BFA rejects clubs' request for a waiver

Gunners is one of the clubs that could be affected by the new regulation PIC: MORERI SEJAKGOMO
Gunners is one of the clubs that could be affected by the new regulation PIC: MORERI SEJAKGOMO

bwpl

The embargo takes effect in the current midseason transfer window, which opened on Wednesday and closes on February 8.

The development affects clubs, which owe current or former players, and the cases have been reported to the Dispute Resolution Chamber (DRC).

However, the BFA is expected to soften its stance, with clubs arguing that the regulation should have been effected at the beginning of the new season, not in the middle of the campaign. “There is a feeling that if anything, changes were supposed to be made at the beginning of the season, and not allow clubs to participate (through issuing them with licences), and then barring them from signing players mid season. Again, we should consider the plight of the players,” a source close to the developments said.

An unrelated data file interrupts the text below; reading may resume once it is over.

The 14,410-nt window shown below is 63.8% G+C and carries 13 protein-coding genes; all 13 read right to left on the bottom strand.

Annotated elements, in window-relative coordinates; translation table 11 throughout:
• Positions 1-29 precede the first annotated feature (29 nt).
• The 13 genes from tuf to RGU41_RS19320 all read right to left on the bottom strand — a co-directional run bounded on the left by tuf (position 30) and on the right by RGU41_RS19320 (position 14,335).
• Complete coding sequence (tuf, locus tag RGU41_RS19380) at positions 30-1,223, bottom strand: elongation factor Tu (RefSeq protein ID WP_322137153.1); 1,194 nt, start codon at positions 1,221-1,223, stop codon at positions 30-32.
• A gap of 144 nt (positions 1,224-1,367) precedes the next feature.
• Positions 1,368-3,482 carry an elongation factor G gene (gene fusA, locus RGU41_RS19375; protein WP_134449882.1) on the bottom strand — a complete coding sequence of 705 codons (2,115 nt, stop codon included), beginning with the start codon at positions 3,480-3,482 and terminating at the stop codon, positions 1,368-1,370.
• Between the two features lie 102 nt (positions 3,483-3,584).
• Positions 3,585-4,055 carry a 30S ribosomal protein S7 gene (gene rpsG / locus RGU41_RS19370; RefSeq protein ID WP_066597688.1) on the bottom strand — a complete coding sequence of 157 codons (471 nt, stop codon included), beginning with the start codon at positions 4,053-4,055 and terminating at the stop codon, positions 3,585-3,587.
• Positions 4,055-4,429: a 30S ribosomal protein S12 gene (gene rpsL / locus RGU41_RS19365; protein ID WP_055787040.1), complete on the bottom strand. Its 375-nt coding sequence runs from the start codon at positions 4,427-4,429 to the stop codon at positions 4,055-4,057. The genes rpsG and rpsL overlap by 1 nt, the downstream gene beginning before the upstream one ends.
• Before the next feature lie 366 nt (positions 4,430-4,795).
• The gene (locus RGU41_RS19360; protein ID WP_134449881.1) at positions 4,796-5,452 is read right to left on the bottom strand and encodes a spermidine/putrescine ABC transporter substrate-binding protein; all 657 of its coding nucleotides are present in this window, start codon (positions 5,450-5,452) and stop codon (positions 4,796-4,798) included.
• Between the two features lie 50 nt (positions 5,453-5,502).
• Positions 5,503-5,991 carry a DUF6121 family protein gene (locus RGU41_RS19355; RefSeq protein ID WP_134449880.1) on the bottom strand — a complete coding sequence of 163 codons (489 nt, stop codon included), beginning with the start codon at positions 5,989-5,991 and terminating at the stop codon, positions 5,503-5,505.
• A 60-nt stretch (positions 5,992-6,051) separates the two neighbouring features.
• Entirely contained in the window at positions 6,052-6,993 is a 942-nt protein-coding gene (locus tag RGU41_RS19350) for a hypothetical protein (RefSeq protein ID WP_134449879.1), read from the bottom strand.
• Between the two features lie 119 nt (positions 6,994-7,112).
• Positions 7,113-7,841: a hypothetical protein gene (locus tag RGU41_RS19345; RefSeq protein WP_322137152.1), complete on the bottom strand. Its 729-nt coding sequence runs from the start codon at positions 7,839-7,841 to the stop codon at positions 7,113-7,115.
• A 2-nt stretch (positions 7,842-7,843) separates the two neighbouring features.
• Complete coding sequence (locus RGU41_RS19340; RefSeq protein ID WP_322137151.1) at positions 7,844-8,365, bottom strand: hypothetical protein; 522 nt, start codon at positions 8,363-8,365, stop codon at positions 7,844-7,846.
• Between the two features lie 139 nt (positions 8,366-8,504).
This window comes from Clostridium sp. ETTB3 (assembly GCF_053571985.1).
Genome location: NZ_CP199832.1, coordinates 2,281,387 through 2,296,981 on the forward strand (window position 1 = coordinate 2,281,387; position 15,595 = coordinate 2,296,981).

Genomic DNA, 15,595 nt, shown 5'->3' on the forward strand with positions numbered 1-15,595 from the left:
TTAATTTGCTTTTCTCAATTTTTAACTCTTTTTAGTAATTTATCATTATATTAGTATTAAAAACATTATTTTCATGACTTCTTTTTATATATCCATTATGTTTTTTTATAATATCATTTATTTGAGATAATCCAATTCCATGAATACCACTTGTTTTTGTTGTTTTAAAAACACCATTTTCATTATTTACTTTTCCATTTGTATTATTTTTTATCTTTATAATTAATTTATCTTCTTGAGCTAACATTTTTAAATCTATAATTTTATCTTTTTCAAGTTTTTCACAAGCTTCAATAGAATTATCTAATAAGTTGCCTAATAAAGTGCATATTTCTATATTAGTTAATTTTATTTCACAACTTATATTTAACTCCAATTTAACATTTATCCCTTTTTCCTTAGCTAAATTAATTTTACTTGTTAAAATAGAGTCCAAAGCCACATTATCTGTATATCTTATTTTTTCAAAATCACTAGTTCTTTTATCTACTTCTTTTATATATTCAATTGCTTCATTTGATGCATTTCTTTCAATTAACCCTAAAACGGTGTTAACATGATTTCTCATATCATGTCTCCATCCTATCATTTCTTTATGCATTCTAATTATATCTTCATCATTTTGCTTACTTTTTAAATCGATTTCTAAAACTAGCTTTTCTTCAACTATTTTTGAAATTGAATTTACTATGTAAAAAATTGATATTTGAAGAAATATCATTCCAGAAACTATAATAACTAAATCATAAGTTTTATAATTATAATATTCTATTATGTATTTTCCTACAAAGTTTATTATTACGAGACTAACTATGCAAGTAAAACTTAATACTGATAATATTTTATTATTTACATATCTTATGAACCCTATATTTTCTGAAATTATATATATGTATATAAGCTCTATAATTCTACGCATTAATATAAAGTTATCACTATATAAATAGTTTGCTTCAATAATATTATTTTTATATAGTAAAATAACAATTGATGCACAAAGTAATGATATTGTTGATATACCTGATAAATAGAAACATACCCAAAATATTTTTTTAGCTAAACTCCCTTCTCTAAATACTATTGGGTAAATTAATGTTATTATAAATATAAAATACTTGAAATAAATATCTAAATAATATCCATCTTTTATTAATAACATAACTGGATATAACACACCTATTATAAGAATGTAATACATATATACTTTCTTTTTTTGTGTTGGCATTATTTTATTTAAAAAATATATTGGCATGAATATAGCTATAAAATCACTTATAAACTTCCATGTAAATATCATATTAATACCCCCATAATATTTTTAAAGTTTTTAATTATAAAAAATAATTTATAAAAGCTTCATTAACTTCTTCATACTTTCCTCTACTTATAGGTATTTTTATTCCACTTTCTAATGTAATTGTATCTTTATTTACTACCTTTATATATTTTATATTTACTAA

But as it stands, the BFA has stuck to its guns and wants clubs to adhere to the new regulation.The majority of the clubs, will not be able to add to their squads as they owe, mostly, former employers.

Giants, Mochudi Centre Chiefs and Extension Gunners, have had well documented financial struggles, and are among several that owe players and the technical team.

First Instance Body (FIB) secretary, Phuthego Setete said only two clubs had applied to be issued with a clearance, in order to sign new players. FIB is responsible for licensing clubs at the beginning of the season.

Setete, however, stressed that if a club has made an arrangement with creditors, then this is not considered as overdue payables. He could not state the number of clubs affected by the ban.

“We are still waiting for the Dispute Resolution Chamber to adjudicate some cases today (Thursday). As of Thursday, there has been no request for registration,” Setete said, declining to comment on the clubs’ request for a waiver.

The development is likely to slow down business on the transfer market, with only a few clubs considered ‘clean’.

Botswana Premier League (BPL) chief executive officer, Thabo Ntshinogang said they are still waiting for the BFA to furnish them with the list of clubs that owe.

The new development was triggered by incessant complaints from mostly former club employees, who were struggling to get their dues.

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